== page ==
In Lalor, a suburb of Melbourne, there is a popular park with an amazing array of play equipment installed. This, of course, makes it a wonderful place for parents to take their kids as it serves two purposes, one is the kids can play to their heart content while socialising with each other and the second purpose is that the parents can socialise, swapping stories or parenting tips.
Now, one issue with this park is that it is unfenced. One day a couple of weeks ago one of the mothers, we will call her Mary, was busy chatting to others while her young daughter was playing on a swing. She was distracted for only a few seconds, but it was enough time for her daughter to wander off without being noticed. Unfortunately, the young girl wandered onto a nearby road and was hit by a car.
Needless to say, the local council is now installing a chain link fence around the perimeter of the park as a security measure to ensure that this type of accident is unlikely to occur again.
A solid, secure and low-cost barrier is a must for any area where children congregate or play. But why do we need to keep children enclosed in this day and age? Isn’t Australia one of the safest places in the world? Let us examine some of the reasons.
Children and road safety.
Every year in Australia many children are killed or seriously injured after being hit by cars on our roads. While most of these accidents happen on the roads, a number of them also occur in car parks such as those found at schools, swimming pools or hospitals. This is a significant problem as the following figures show:
- 204 children aged 0-14 years were killed on our roads and in our car parks in the ten-year period 2001 – 2010.
- 4,440 children aged 0 – 14 years were seriously injured on our roads and in our car parks during the same period.
- 58% of these child deaths occurred in low-speed zones of 50 or 60 km/hr.
In our Australia, where the car is king, motor vehicle accidents happen and are often beyond our control. Children up to the age of 12 are especially at risk because they do not have the road skills or judgement that comes with age and experience. This means that young, mobile, children are at greater risk of being hit by a motor vehicle.
One thing that we can do to protect our children from this situation is to secure the areas where they play or congregate in such as local playgrounds, schools, sports facilities and swimming pools. Economical, secure, and long-lasting fencing solutions such as chain link are ideal for this application, especially as these areas usually require long runs of fencing.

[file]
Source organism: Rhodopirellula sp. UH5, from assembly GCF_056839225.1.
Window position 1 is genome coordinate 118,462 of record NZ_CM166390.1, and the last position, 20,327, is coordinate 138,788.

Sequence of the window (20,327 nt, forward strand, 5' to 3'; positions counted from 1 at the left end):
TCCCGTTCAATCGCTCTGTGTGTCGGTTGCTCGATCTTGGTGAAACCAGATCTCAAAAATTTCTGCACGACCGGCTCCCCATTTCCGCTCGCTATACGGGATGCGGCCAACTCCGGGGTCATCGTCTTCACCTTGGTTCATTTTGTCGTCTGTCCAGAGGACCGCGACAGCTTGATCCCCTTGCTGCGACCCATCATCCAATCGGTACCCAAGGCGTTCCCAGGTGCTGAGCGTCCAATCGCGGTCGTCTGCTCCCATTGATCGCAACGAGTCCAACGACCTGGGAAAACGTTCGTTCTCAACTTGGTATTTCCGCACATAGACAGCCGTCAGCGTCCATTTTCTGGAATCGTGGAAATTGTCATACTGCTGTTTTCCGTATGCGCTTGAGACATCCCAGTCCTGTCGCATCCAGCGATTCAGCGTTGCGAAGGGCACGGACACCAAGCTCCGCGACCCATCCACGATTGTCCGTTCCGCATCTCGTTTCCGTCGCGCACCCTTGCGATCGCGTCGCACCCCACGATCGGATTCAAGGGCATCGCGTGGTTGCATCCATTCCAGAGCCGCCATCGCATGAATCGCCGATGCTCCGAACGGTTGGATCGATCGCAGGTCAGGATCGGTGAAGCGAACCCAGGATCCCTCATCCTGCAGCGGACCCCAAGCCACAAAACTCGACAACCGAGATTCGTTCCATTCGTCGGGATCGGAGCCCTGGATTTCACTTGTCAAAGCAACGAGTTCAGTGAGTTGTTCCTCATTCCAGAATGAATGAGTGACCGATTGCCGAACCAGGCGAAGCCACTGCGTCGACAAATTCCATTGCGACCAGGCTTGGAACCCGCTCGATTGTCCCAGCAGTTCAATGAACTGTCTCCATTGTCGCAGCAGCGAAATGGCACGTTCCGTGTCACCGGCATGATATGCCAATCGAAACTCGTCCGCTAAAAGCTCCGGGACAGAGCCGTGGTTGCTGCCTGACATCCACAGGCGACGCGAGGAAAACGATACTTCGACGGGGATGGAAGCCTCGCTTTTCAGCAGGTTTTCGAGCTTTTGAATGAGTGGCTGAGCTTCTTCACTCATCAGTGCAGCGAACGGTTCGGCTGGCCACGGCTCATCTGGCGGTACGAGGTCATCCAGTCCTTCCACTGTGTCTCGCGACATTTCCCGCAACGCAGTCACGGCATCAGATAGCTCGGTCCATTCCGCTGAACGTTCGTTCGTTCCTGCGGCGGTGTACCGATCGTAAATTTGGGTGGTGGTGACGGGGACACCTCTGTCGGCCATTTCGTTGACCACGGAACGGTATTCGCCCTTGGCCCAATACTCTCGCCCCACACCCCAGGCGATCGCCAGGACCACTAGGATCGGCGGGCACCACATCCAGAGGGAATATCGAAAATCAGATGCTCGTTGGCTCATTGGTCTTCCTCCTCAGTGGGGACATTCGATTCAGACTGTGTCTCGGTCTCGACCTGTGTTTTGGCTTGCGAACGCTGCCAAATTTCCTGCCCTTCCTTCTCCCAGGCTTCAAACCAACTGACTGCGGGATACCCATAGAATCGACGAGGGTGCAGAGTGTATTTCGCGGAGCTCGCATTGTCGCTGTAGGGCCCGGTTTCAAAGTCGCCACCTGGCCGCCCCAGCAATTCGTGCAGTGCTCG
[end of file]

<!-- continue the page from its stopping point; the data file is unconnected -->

By simply fencing the areas where our children meet and play we can significantly reduce the death and injury toll of road accidents by preventing the children from running onto the road inadvertently.
Children and stranger danger
One reason that is not considered often when deciding to fence a public playground or school or sporting facility is child abduction.
Now you may think that this is a little far-fetched, especially in a country like Australia but a recent study conducted by Deakin University in Melbourne indicated that one of the top four reasons parents didn’t allow their children to use public facilities was their fear of strangers, thus affecting their decisions to allow their children to use parks and facilities in their local area.
As a matter of fact, it has been reported that Australia has the highest rate of child abductions per capita in the world with 45 abductions being reported in 2009. What is disturbing is that a number of these abductions occurred in public areas such as parks and sporting grounds. A good majority of these areas are completely open and accessible which means easy and quick access to a child by a potential kidnapper.
Strong, secure fencing of all of our public areas would assist in alleviating the “Stranger Danger” element for our children. Obviously, a fencing material like chain link would be perfect for this application because of its security features.
Children drowning in open streams, pools and stormwater dams is an ever increasing issue for Australia.
Children are naturally drawn to water and often are not aware of the dangers of playing near or in streams and drains.
A report produced by The Royal Life Saving Society of Australia shows the statistics for drowning in public areas for the 10 years from 2002 – 2012 as follows:
- Lakes, dams, and lagoons accounted for 297 drownings in total.
- Rivers, creeks, and streams accounted for 741 drownings in total.
- Stormwater drains and sumps accounted for 148 drownings in total.
Of these drownings 22%, or 261, were children aged between 0 and 12 years. A number of these drownings could have been prevented if a chain link barrier fence had been installed around areas such as stormwater drains and sumps, creeks and streams in city suburbs and some rural dams and lagoons.
Until our children gain enough knowledge and experience, they need our protection. Part of this protection comes from education and training but physical protection is also required, especially in areas where we cannot supervise them all of the time. Even in places like our schools we need to provide physical barriers so that our children cannot run onto busy roads or be approached by complete strangers who can do them harm.
Chain link fencing is the perfect barrier for these applications. It is strong, secure and can be installed at any height you wish. In addition, it is very economical and easy to install. There are many public areas where chain link fencing is already used, but there are many more which are still open and pose a real danger for our children so perhaps we need to campaign to get these areas secured for their safety and security.